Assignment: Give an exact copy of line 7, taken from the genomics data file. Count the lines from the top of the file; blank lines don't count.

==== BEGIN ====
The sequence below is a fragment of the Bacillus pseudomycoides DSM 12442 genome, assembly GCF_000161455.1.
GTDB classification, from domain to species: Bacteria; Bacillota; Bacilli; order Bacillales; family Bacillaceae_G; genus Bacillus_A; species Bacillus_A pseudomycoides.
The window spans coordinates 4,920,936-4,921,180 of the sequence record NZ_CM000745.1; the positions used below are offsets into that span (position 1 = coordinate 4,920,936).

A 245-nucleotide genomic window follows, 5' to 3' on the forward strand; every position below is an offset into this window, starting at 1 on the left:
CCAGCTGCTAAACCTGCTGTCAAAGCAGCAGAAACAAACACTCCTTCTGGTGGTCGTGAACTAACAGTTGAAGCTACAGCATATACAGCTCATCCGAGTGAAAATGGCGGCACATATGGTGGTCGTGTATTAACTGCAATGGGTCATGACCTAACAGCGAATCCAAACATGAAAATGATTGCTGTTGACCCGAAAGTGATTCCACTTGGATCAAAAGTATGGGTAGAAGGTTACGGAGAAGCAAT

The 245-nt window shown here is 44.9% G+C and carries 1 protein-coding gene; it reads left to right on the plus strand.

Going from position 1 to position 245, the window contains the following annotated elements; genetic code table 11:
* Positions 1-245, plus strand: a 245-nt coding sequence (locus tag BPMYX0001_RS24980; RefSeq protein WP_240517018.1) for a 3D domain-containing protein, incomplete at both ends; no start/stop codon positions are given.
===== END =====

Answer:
Going from position 1 to position 245, the window contains the following annotated elements; genetic code table 11: